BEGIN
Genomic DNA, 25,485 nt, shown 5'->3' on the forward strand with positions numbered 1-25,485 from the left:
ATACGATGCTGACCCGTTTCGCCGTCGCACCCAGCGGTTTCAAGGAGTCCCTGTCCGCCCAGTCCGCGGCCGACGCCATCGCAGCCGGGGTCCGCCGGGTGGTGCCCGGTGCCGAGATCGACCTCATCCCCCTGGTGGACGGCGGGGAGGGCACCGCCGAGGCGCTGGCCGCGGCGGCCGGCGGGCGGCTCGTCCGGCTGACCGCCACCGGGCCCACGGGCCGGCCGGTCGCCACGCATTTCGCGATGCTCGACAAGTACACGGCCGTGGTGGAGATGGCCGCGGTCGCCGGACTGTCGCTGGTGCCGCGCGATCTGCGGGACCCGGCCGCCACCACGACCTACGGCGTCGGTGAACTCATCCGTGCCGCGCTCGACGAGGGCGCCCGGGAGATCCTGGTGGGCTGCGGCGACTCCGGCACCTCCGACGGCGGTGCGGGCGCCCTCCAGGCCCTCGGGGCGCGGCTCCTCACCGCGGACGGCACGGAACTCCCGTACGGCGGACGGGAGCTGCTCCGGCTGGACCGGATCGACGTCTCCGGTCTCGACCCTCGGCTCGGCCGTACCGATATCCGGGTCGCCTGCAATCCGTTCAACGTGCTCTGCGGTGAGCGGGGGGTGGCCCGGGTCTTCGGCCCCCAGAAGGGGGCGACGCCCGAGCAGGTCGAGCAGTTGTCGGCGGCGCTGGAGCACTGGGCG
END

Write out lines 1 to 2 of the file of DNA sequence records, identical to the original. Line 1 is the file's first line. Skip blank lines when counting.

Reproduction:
Genomic DNA, 25,485 nt, shown 5'->3' on the forward strand with positions numbered 1-25,485 from the left:
ATACGATGCTGACCCGTTTCGCCGTCGCACCCAGCGGTTTCAAGGAGTCCCTGTCCGCCCAGTCCGCGGCCGACGCCATCGCAGCCGGGGTCCGCCGGGTGGTGCCCGGTGCCGAGATCGACCTCATCCCCCTGGTGGACGGCGGGGAGGGCACCGCCGAGGCGCTGGCCGCGGCGGCCGGCGGGCGGCTCGTCCGGCTGACCGCCACCGGGCCCACGGGCCGGCCGGTCGCCACGCATTTCGCGATGCTCGACAAGTACACGGCCGTGGTGGAGATGGCCGCGGTCGCCGGACTGTCGCTGGTGCCGCGCGATCTGCGGGACCCGGCCGCCACCACGACCTACGGCGTCGGTGAACTCATCCGTGCCGCGCTCGACGAGGGCGCCCGGGAGATCCTGGTGGGCTGCGGCGACTCCGGCACCTCCGACGGCGGTGCGGGCGCCCTCCAGGCCCTCGGGGCGCGGCTCCTCACCGCGGACGGCACGGAACTCCCGTACGGCGGACGGGAGCTGCTCCGGCTGGACCGGATCGACGTCTCCGGTCTCGACCCTCGGCTCGGCCGTACCGATATCCGGGTCGCCTGCAATCCGTTCAACGTGCTCTGCGGTGAGCGGGGGGTGGCCCGGGTCTTCGGCCCCCAGAAGGGGGCGACGCCCGAGCAGGTCGAGCAGTTGTCGGCGGCGCTGGAGCACTGGGCG